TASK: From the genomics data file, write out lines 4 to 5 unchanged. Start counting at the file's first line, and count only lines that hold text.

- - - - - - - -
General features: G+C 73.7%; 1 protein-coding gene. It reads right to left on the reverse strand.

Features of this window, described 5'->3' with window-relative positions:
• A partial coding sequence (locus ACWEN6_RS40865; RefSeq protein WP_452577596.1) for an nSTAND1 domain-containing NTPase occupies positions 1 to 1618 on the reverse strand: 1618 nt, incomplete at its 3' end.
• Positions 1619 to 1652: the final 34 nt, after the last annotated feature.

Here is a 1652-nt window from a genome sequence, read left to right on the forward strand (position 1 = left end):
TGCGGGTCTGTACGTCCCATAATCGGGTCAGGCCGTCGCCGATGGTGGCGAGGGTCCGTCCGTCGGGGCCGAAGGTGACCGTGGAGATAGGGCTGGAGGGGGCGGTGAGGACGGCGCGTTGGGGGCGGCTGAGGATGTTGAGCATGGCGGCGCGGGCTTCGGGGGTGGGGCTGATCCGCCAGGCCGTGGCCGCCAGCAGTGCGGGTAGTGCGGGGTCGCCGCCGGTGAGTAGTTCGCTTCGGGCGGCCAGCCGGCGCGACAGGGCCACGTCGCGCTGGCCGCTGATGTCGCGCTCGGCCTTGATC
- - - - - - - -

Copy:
• Positions 1619 to 1652: the final 34 nt, after the last annotated feature.

Here is a 1652-nt window from a genome sequence, read left to right on the forward strand (position 1 = left end):